Jackson began coaching on Mercer Island in 1970 at South Mercer Junior High, where he coached for seven seasons. He became the head wrestling coach at the high school in the fall of 1977.
During Jackson’s tenure at Mercer Island High School, the Islanders won five league championships, were regional champions and placed fourth at the state tournament in 1983. Jackson coached four state champions and 37 state placers, with 22 of his wrestlers continuing on to compete at the college level.
Beyond high school coaching, Jackson coached cultural exchange teams to Japan and Mexico and hosted three exchange teams at Mercer Island. He coached at the Washington Centennial Games in 1989 and the Washington Team at the Junior Nationals in 1989 and 1990.
Jackson has remained active in retirement, refereeing and serving as a state tournament officials evaluator for the past seven years. He was an official from 1966-1980 and picked up the whistle again in 2005 after retiring from coaching.
Being recognized by the National Hall of Fame is a big deal to Jackson, even though he didn’t initially make much of a commotion about the news.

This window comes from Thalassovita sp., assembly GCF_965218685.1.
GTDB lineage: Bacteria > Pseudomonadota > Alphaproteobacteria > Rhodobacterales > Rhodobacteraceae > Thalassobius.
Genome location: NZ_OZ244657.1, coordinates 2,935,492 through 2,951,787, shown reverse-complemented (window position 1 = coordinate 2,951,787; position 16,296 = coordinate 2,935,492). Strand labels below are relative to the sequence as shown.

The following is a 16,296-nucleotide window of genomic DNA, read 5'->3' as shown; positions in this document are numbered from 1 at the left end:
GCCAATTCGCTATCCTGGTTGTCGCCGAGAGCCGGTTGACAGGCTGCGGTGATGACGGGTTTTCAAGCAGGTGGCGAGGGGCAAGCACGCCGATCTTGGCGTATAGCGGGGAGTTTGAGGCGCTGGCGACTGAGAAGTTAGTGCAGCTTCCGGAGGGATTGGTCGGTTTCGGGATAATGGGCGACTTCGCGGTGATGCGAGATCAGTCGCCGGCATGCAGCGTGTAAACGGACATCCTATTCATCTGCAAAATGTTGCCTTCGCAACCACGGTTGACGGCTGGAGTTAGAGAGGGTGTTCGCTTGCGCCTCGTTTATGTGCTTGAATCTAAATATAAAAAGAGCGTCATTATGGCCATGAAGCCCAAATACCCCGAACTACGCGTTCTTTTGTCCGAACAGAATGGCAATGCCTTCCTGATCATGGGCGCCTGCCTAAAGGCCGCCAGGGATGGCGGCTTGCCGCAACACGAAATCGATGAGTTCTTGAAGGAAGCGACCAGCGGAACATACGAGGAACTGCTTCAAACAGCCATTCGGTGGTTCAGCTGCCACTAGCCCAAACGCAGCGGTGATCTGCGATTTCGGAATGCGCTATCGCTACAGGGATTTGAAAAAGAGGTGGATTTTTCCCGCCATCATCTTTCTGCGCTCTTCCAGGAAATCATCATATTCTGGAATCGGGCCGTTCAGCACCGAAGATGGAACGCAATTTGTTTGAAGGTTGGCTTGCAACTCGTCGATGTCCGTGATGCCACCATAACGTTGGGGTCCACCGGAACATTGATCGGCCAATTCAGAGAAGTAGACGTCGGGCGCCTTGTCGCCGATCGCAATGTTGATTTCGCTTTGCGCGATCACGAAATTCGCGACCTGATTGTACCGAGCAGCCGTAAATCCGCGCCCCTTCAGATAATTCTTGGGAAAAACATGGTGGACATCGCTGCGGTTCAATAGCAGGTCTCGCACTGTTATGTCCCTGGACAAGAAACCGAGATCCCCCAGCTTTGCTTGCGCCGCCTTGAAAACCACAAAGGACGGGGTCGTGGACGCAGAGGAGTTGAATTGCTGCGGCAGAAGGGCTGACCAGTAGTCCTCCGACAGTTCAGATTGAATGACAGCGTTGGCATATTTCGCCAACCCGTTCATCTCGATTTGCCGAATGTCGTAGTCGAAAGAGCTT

“He was humble,” said Terry Jackson, Jackson’s wife of 50 years. “He kept it to himself for some reason for a while, even from the kids.”
“I figured people find out in due time,” he said. “I don’t need to broadcast it.”
Jackson said De Sena’s prologue account is mostly accurate, though he said he didn’t have his boys wrestle blindfolded in the basement. But Jackson, who was a Green Beret in the Armed Forces, wasn’t against taking away the vision of his wrestlers during training. He said his primary goal was to teach his wrestlers self-reliance and accountability.
“I always had the wrestlers wrestle with their eyes closed because you don’t need to see when you get your orientation,” he said. “You know a leg is here, you know a guy’s head is up here. You don’t necessarily have to see what’s going on, so the more you get in wrestling to just reaction and knowing exactly what to do because you’ve done it so many times, you become a pretty decent wrestler.”